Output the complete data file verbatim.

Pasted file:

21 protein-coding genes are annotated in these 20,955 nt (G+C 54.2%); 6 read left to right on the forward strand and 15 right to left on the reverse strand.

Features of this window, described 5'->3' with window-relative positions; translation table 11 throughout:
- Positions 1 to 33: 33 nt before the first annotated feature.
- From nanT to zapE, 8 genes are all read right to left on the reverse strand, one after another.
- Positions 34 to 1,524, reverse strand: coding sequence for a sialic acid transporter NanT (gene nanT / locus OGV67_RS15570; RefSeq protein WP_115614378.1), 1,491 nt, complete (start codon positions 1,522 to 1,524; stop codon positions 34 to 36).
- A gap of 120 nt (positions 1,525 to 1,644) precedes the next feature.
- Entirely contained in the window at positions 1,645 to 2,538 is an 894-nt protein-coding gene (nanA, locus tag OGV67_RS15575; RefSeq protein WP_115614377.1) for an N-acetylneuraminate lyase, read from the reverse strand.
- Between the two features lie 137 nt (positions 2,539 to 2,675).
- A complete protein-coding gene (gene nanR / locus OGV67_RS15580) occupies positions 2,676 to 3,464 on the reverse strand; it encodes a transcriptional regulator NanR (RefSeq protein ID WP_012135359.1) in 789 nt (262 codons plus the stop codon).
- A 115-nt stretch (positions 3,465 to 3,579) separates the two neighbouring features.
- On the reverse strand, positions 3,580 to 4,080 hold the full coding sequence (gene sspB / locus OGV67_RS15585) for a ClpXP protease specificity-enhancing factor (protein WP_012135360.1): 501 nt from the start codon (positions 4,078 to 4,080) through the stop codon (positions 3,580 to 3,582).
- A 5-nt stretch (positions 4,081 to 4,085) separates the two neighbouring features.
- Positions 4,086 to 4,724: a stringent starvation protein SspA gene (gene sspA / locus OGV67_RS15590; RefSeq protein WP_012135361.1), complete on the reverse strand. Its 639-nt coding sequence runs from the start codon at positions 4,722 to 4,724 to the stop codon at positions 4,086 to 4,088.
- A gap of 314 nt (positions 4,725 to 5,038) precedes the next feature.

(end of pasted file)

21 protein-coding genes are annotated in these 20,955 nt (G+C 54.2%); 6 read left to right on the forward strand and 15 right to left on the reverse strand.

Features of this window, described 5'->3' with window-relative positions; translation table 11 throughout:
- Positions 1 to 33: 33 nt before the first annotated feature.
- From nanT to zapE, 8 genes are all read right to left on the reverse strand, one after another.
- Positions 34 to 1,524, reverse strand: coding sequence for a sialic acid transporter NanT (gene nanT / locus OGV67_RS15570; RefSeq protein WP_115614378.1), 1,491 nt, complete (start codon positions 1,522 to 1,524; stop codon positions 34 to 36).
- A gap of 120 nt (positions 1,525 to 1,644) precedes the next feature.
- Entirely contained in the window at positions 1,645 to 2,538 is an 894-nt protein-coding gene (nanA, locus tag OGV67_RS15575; RefSeq protein WP_115614377.1) for an N-acetylneuraminate lyase, read from the reverse strand.
- Between the two features lie 137 nt (positions 2,539 to 2,675).
- A complete protein-coding gene (gene nanR / locus OGV67_RS15580) occupies positions 2,676 to 3,464 on the reverse strand; it encodes a transcriptional regulator NanR (RefSeq protein ID WP_012135359.1) in 789 nt (262 codons plus the stop codon).
- A 115-nt stretch (positions 3,465 to 3,579) separates the two neighbouring features.
- On the reverse strand, positions 3,580 to 4,080 hold the full coding sequence (gene sspB / locus OGV67_RS15585) for a ClpXP protease specificity-enhancing factor (protein WP_012135360.1): 501 nt from the start codon (positions 4,078 to 4,080) through the stop codon (positions 3,580 to 3,582).
- A 5-nt stretch (positions 4,081 to 4,085) separates the two neighbouring features.
- Positions 4,086 to 4,724: a stringent starvation protein SspA gene (gene sspA / locus OGV67_RS15590; RefSeq protein WP_012135361.1), complete on the reverse strand. Its 639-nt coding sequence runs from the start codon at positions 4,722 to 4,724 to the stop codon at positions 4,086 to 4,088.
- A gap of 314 nt (positions 4,725 to 5,038) precedes the next feature.